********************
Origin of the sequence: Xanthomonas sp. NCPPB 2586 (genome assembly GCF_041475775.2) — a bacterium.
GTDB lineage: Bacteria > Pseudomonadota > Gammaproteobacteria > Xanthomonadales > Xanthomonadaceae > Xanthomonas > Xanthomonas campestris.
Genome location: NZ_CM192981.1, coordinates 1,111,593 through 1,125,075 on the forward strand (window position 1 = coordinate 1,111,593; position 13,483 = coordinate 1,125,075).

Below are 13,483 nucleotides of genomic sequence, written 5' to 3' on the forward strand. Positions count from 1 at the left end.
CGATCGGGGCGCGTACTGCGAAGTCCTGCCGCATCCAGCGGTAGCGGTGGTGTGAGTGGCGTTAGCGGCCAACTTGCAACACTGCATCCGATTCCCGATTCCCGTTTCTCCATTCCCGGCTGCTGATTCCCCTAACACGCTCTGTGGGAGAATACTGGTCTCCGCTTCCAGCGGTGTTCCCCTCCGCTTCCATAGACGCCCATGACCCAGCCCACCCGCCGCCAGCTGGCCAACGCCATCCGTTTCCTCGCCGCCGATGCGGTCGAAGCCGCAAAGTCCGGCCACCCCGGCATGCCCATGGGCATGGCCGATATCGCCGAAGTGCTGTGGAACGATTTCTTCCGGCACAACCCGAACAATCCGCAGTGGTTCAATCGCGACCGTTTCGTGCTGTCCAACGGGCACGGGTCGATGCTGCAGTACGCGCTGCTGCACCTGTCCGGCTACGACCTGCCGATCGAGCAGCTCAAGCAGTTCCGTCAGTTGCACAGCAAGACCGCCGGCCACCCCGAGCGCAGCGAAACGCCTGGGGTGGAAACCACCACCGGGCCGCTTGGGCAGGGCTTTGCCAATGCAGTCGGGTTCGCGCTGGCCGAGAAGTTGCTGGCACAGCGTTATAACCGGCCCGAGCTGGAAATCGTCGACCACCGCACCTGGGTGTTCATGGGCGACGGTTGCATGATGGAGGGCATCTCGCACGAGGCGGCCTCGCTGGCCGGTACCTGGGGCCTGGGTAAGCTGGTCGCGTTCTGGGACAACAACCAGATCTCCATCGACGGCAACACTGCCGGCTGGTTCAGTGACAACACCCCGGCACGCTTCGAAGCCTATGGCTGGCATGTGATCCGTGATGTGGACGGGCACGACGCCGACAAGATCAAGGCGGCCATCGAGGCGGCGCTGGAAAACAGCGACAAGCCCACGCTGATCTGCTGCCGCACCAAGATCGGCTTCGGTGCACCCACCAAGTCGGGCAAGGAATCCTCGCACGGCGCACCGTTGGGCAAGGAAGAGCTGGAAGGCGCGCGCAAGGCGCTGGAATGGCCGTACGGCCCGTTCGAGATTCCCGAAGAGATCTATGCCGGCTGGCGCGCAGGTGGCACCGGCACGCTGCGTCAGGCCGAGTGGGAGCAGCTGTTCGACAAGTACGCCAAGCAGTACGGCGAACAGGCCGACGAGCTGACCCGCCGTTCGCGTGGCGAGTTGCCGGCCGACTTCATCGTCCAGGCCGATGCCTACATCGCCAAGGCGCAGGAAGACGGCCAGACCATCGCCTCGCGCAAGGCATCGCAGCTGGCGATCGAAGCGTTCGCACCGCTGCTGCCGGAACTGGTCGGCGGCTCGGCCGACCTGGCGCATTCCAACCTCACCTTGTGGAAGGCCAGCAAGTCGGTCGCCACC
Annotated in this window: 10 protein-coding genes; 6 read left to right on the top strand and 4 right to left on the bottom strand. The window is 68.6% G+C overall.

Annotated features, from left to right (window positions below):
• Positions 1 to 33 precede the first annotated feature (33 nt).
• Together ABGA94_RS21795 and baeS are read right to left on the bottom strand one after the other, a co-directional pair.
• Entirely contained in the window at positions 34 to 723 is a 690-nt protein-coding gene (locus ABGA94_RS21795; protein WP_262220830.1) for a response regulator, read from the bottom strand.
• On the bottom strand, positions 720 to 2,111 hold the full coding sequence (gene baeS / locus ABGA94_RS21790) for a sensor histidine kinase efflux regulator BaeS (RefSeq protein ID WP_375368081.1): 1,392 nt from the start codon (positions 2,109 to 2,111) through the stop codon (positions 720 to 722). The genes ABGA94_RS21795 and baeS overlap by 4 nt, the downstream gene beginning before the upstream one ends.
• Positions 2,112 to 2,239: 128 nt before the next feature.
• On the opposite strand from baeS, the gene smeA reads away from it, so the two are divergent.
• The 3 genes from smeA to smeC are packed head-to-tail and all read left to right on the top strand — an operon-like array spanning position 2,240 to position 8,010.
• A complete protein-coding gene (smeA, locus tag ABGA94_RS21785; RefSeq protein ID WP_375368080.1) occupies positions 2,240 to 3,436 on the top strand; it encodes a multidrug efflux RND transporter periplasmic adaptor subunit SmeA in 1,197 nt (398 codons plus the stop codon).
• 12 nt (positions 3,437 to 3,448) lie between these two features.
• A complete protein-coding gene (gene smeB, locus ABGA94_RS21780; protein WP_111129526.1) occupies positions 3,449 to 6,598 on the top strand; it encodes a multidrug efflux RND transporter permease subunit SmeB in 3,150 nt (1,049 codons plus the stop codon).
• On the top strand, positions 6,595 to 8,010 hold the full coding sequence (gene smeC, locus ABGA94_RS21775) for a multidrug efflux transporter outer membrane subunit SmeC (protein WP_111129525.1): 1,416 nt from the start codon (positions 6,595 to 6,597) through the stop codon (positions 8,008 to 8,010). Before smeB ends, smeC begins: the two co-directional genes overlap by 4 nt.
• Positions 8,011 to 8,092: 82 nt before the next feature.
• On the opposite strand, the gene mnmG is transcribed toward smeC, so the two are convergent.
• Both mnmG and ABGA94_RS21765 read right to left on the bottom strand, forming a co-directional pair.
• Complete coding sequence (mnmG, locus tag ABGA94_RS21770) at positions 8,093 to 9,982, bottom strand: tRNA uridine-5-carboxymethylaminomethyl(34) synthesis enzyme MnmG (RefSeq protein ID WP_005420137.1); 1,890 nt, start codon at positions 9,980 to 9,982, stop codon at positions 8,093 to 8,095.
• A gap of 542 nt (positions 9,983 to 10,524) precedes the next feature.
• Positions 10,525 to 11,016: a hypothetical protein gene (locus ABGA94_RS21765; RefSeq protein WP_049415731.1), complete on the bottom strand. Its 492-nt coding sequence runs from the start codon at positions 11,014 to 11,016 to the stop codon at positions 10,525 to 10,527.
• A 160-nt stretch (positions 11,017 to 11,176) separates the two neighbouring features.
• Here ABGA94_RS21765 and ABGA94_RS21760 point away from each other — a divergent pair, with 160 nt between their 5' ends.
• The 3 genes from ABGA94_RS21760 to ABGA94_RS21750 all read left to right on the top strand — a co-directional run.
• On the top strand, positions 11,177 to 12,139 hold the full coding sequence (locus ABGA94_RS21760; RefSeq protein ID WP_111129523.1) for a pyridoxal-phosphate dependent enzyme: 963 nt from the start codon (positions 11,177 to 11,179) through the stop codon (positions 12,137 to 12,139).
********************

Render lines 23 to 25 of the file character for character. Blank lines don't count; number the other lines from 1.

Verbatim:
• A gap of 542 nt (positions 9,983 to 10,524) precedes the next feature.
• Positions 10,525 to 11,016: a hypothetical protein gene (locus ABGA94_RS21765; RefSeq protein WP_049415731.1), complete on the bottom strand. Its 492-nt coding sequence runs from the start codon at positions 11,014 to 11,016 to the stop codon at positions 10,525 to 10,527.
• A 160-nt stretch (positions 11,017 to 11,176) separates the two neighbouring features.